Flung to the Heedless Winds

by | Jun 29, 2023

The martyrdom of Jan van Essen and Hendrik Voes. Image: Foxe’s Book of Martyrs.

BELGIUM – July 1, 2023 marks the 500th anniversary of the martyrdom of Jan van Essen and Hendrik Voes (Vos) in Antwerp, Belgium—the first Lutheran martyrs of the Reformation. In the following article, President Gijsbertus van Hattem of the Evangelical Lutheran Church in Belgium (Evangelisch-Lutherse Kerk in België – ELKB) reflects on how the Reformation came to Antwerp and the events surrounding the death of Essen and Voes.


July 1, 1523: 500 years since the first martyrs of the Reformation

by Gijsbertus van Hattem

The Reformation in Antwerp

On September 2, 1566—almost 50 years after the start of the Reformation on October 31, 1517, the day Martin Luther (1483–1546) nailed his theses on and against indulgences to the door of the castle church in Wittenberg—the first Lutheran Church was officially organized in Antwerp.

This does not mean that there were no Protestants or, more specifically, no Lutherans in Antwerp during these 50 years. Antwerp was a thriving city and, at the time, after Paris the largest European metropolis north of the Alps, with around one hundred thousand inhabitants. Also, because of its contacts with the Hanseatic League (a trade organization of cities in north and north-west Europe), merchants of many nationalities lived in Antwerp.

Almost immediately after the publication of Martin Luther’s 95 Theses, his ideas were circulating in Antwerp among the brothers of his own Augustinian order, whose monastery was located where today the St. Andrew’s Church stands (successor of the former monastery church). This monastery was founded in 1513, on grounds given by the Antwerp citizens Joost Hoens and Marcus Mussche, and had strong ties with Wittenberg. Jacob Praepositus, the prior, had been a student of Luther’s before he returned to Antwerp in 1521. Other well-known names are those of Hendrik van Zutphen, who also studied at Wittenberg, Hendrik Voes (or Vos), and Jan van Essen, and several others. They openly advocated the Reformation ideas and spoke against false doctrines and practices in the Catholic Church. Many citizens accepted the new teachings. And then of course there were the influential German merchants who controlled a large share of the trade in Antwerp and played an important role in bringing the Reformation to the Low Countries. This all contributed to the presence of a fairly large community of Lutherans in the early 1520s. The reaction of the government came without delay, and soon the first heretics would be burned at the stake.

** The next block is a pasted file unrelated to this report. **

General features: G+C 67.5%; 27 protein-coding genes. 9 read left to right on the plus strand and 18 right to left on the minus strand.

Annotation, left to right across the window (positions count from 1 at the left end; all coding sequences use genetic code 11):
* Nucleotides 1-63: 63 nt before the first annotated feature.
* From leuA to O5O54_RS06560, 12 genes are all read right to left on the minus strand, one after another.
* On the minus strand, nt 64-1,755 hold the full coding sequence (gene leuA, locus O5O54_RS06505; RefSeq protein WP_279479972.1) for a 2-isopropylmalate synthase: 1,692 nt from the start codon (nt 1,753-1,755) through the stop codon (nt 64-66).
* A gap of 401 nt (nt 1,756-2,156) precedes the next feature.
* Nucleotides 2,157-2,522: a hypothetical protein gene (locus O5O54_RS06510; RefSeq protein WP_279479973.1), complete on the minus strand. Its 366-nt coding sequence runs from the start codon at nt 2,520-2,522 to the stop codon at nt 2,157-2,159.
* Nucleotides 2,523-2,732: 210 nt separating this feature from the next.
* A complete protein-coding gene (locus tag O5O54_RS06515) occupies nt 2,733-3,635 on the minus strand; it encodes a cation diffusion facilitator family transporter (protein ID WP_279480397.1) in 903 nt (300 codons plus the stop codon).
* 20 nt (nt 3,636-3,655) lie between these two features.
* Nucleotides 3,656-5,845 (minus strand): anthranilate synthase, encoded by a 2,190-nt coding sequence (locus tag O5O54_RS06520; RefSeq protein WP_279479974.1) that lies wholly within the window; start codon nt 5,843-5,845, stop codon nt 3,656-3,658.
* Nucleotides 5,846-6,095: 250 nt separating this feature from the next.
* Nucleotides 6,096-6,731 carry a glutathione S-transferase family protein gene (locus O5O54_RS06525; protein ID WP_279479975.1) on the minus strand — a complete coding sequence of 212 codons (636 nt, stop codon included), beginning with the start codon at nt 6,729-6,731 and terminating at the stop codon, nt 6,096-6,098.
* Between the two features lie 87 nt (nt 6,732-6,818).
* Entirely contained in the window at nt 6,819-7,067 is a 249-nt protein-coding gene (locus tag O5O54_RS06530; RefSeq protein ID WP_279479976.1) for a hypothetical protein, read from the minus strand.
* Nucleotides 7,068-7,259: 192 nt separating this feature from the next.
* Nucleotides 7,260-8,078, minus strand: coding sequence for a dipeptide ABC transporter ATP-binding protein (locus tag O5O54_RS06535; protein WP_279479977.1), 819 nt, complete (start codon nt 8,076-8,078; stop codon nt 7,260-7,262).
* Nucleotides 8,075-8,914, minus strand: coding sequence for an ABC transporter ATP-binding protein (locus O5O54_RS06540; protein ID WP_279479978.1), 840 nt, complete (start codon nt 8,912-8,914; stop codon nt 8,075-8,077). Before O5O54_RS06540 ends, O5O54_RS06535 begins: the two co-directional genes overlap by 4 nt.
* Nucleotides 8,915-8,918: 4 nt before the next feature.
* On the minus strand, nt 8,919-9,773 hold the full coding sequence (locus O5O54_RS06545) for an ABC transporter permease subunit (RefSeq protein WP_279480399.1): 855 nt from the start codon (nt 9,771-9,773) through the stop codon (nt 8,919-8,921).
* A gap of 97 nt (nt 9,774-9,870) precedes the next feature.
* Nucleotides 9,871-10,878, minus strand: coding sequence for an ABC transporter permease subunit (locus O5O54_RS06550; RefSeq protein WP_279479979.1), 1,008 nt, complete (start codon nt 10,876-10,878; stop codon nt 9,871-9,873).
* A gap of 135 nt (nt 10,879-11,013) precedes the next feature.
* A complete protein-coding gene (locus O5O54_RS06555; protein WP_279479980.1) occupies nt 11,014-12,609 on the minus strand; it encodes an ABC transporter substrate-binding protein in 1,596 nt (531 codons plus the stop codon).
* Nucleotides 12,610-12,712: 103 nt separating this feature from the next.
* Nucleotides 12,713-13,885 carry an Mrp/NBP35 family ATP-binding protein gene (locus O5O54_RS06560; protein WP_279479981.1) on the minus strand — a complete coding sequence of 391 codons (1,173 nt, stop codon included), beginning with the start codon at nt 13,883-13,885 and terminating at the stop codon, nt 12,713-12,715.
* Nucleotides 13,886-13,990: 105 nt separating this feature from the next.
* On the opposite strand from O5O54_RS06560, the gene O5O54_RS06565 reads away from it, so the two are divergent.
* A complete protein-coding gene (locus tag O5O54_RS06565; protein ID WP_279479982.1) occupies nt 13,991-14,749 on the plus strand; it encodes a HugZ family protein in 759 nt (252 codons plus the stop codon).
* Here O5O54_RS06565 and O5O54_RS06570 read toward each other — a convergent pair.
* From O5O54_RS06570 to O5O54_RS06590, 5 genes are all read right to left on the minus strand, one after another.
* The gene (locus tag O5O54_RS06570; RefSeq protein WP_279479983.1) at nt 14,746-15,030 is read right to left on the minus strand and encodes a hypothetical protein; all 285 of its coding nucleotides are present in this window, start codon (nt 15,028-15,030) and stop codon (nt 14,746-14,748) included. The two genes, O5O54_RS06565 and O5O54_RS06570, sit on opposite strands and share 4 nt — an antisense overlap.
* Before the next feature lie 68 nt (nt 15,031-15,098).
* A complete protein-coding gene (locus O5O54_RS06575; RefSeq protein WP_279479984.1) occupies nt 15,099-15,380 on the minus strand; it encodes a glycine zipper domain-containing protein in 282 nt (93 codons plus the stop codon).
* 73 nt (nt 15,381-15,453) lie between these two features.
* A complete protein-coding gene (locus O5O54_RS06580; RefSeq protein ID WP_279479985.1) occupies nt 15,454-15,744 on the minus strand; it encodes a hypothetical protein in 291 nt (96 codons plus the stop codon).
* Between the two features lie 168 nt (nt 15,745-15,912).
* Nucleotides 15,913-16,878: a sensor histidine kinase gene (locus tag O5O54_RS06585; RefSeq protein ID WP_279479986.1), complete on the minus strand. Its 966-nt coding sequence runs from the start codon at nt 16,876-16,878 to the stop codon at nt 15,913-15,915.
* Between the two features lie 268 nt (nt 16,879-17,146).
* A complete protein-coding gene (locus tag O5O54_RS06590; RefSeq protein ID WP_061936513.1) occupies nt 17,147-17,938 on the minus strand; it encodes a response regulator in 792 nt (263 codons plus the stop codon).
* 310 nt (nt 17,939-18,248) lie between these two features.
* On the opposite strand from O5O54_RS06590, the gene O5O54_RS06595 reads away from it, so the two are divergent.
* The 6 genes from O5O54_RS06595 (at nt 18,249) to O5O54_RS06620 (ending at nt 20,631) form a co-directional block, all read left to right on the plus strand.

The so-called Low Countries or the Netherlands were part of the Holy Roman Empire of the German Nation of Charles V (1500–1558). Antwerp belonged, like Brussels, to Brabant. Charles V was not in favor of the new ideas which were being disseminated throughout his empire. In April 1521, at the Diet in Worms, Luther was outlawed. Throughout the entire empire, actions against the Reformation were also being undertaken, with the emperor issuing laws against the heretics—the so-called ketterplakkaten (edicts against the heretic)—and fostering the Inquisition.

Luther’s song “Ein neues Lied wir heben an.”

The consequences were soon also felt in Antwerp. The monastery of the Augustinians was demolished in October 1522. That same year, Praepositus was imprisoned, but recanted, changed his mind again, and managed then to flee the city to become a pastor in Bremen. The same happened to Van Zutphen, the new prior, who also escaped. However, Hendrik Voes and Jan van Essen were imprisoned, refused to recant, and on July 1, 1523 were burned at the stake at the Grote Markt in Brussels. They are considered the first two Lutheran martyrs. When Luther heard about the executions, he wrote a comforting “Letter to the Christians in the Low Countries” and composed the hymn “Ein neues Lied wir heben an” (“A New Song Be By Us Begun”).

A paraphrase of a small portion of the song is known in English as “Flung to the Heedless Winds” (TLH 259). The first verse of that paraphrase reads:

Flung to the heedless winds
Or on the waters cast,
The martyrs’ ashes, watched,
Shall gathered be at last.
And from that scattered dust,
Around us and abroad,
Shall spring a plenteous seed
Of witnesses for God.


Rev. Gijsbertus van Hattem is President of the Evangelical Lutheran Church in Belgium. The article above is selected and adapted from his 2018 book 450 Jaar Lutheran Church in Antwerp, which recounts the history of the Reformation in Antwerp in both English and Dutch (Flemish).

By Mathew Block

Mathew Block is Communications Manager for the International Lutheran Council. He is also editor of The Canadian Lutheran magazine, and formerly served as Communications Manager for Lutheran Church–Canada.

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